Fast food maniac Jon Hein thinks inside the bun

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By his own admission, Jon Hein is an irresponsible, overweight diabetic who is quite likely killing himself slowly by consuming fast food with voracious gusto.

He’s also refreshingly forthright about it.

“I am here to praise fast food, not condemn it,” Hein writes in the introduction to “Fast Food Maniac,” an unapologetic, exhaustively researched, consistently entertaining guide to more than 100 national and regional fast food chains, from A&W to KFC, from Roy Rogers to White Castle, from Taco Tico to Whataburger.

This is the Zagat, the Michelin, of artery-clogging mega-burgers and nap-inducing milkshakes, bathroom-inducing tacos and pizza pies promising a morning of regret.

Hein is a likable and smart everyman who presides over “The Wrap-Up Show” on SiriusXM radio, a daily recap of Howard Stern’s morning program. He is also known to pop-culture aficionados as the man behind “Jump the Shark,” the website that pinpointed the moment when a TV show hit the wall. (In 2006, Hein sold the website to Gemstar-TV Guide for a reported seven figures.)

In “Fast Food Maniac,” Hein shares his unbridled passion for the food, the history, the slogans, the specialty items, even the slogans and toy giveaways of the giants such as McDonald’s and Domino’s, as well as the perennial but still-standing also-rans, e.g. Long John Silver’s and Jack in the Box. Each entry features a menu-style graphic telling us when and where the chain was founded; the name of the mascot when applicable; specialty items, and seasonal offerings.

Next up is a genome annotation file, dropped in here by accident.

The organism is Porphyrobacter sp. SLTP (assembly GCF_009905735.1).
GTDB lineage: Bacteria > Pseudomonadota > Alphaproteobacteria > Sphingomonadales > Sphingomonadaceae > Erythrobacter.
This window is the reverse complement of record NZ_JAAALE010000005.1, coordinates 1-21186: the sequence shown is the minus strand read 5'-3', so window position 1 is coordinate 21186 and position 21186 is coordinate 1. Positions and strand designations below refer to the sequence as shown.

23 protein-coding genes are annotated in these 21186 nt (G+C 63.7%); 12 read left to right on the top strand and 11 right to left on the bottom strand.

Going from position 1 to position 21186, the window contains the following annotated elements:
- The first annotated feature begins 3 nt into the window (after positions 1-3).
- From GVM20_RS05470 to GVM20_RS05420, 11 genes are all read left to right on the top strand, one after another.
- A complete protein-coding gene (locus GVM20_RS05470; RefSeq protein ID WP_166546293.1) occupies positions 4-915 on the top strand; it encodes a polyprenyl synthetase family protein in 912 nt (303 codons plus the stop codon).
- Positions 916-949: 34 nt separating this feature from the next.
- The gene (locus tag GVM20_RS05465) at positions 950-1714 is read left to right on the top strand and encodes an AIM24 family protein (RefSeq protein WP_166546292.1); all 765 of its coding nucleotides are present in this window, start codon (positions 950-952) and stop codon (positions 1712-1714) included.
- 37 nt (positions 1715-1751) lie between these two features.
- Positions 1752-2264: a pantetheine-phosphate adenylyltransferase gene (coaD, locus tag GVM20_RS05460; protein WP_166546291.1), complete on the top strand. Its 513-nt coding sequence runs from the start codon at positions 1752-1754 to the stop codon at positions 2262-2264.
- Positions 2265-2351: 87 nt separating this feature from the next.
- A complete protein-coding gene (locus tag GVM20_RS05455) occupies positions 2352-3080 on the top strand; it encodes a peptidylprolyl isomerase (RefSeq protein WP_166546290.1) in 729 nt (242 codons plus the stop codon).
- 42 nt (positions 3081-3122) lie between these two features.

We then get a quick review from Hein, written in a breezy, conversational style, often incorporating his memories of his first visit to a particular establishment. (He also shared his experiences at various places while hosting a TV show called “Fast Food Mania.”) Reading about his personal experiences consuming burgers, hot dogs, pizza, fries, shakes, fried chicken, etc., etc., you wonder how Hein isn’t the size of a small dirigible.

“You can always tell the difference in a fresh, handspun milkshake, and Steak ‘n Shake has a ton of different combinations to choose from,” writes Hein of the legendary, Illinois-born franchise that was a personal favorite of Roger Ebert, who in 2009 published a love letter to Steak ‘n Shake that included a reminiscence of a commercial-break conversation Ebert once had with David Letterman about slogans such as, “In Sight, It Must Be Right.”

Hein takes fast food so seriously he has an In Memoriam section, in which he “fondly remember[s] these fine fast food establishments that left us too soon,” including Burger Chef. (Remember the “Mad Men” story arc about Burger Chef?)

He also provides rankings of the best fast food franchises for burgers, French fries, logos, sweepstakes, even ice. And we even get a glimpse into the near-mythic Secret Menu items, which officially don’t exist and are never advertised — but if you know to request said items, they WILL make them for you.

Tell ‘em Jon Hein sent you.

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